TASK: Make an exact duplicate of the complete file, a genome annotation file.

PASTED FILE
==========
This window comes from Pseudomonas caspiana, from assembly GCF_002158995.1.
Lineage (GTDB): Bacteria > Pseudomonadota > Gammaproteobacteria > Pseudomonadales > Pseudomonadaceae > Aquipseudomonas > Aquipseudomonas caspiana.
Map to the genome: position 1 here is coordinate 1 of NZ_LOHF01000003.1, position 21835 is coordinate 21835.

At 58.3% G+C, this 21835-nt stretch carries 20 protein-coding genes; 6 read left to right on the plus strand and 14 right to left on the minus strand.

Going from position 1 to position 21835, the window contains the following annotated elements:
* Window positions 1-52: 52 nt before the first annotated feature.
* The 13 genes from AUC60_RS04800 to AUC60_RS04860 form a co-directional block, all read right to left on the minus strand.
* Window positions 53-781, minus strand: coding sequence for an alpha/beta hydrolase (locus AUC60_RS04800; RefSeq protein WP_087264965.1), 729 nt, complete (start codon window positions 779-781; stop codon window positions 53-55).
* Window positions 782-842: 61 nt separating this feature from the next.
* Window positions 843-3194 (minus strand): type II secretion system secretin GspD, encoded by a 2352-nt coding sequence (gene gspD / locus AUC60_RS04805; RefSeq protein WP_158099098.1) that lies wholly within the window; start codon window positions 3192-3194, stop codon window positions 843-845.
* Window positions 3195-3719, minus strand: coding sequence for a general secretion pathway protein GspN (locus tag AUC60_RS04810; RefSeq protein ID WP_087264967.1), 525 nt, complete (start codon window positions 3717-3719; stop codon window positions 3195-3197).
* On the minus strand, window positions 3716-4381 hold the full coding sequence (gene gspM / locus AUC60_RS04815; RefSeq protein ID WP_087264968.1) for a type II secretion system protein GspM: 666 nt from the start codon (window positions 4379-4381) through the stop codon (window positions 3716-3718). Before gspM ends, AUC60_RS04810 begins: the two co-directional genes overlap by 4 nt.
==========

This window comes from Pseudomonas caspiana, from assembly GCF_002158995.1.
Lineage (GTDB): Bacteria > Pseudomonadota > Gammaproteobacteria > Pseudomonadales > Pseudomonadaceae > Aquipseudomonas > Aquipseudomonas caspiana.
Map to the genome: position 1 here is coordinate 1 of NZ_LOHF01000003.1, position 21835 is coordinate 21835.

At 58.3% G+C, this 21835-nt stretch carries 20 protein-coding genes; 6 read left to right on the plus strand and 14 right to left on the minus strand.

Going from position 1 to position 21835, the window contains the following annotated elements:
* Window positions 1-52: 52 nt before the first annotated feature.
* The 13 genes from AUC60_RS04800 to AUC60_RS04860 form a co-directional block, all read right to left on the minus strand.
* Window positions 53-781, minus strand: coding sequence for an alpha/beta hydrolase (locus AUC60_RS04800; RefSeq protein WP_087264965.1), 729 nt, complete (start codon window positions 779-781; stop codon window positions 53-55).
* Window positions 782-842: 61 nt separating this feature from the next.
* Window positions 843-3194 (minus strand): type II secretion system secretin GspD, encoded by a 2352-nt coding sequence (gene gspD / locus AUC60_RS04805; RefSeq protein WP_158099098.1) that lies wholly within the window; start codon window positions 3192-3194, stop codon window positions 843-845.
* Window positions 3195-3719, minus strand: coding sequence for a general secretion pathway protein GspN (locus tag AUC60_RS04810; RefSeq protein ID WP_087264967.1), 525 nt, complete (start codon window positions 3717-3719; stop codon window positions 3195-3197).
* On the minus strand, window positions 3716-4381 hold the full coding sequence (gene gspM / locus AUC60_RS04815; RefSeq protein ID WP_087264968.1) for a type II secretion system protein GspM: 666 nt from the start codon (window positions 4379-4381) through the stop codon (window positions 3716-3718). Before gspM ends, AUC60_RS04810 begins: the two co-directional genes overlap by 4 nt.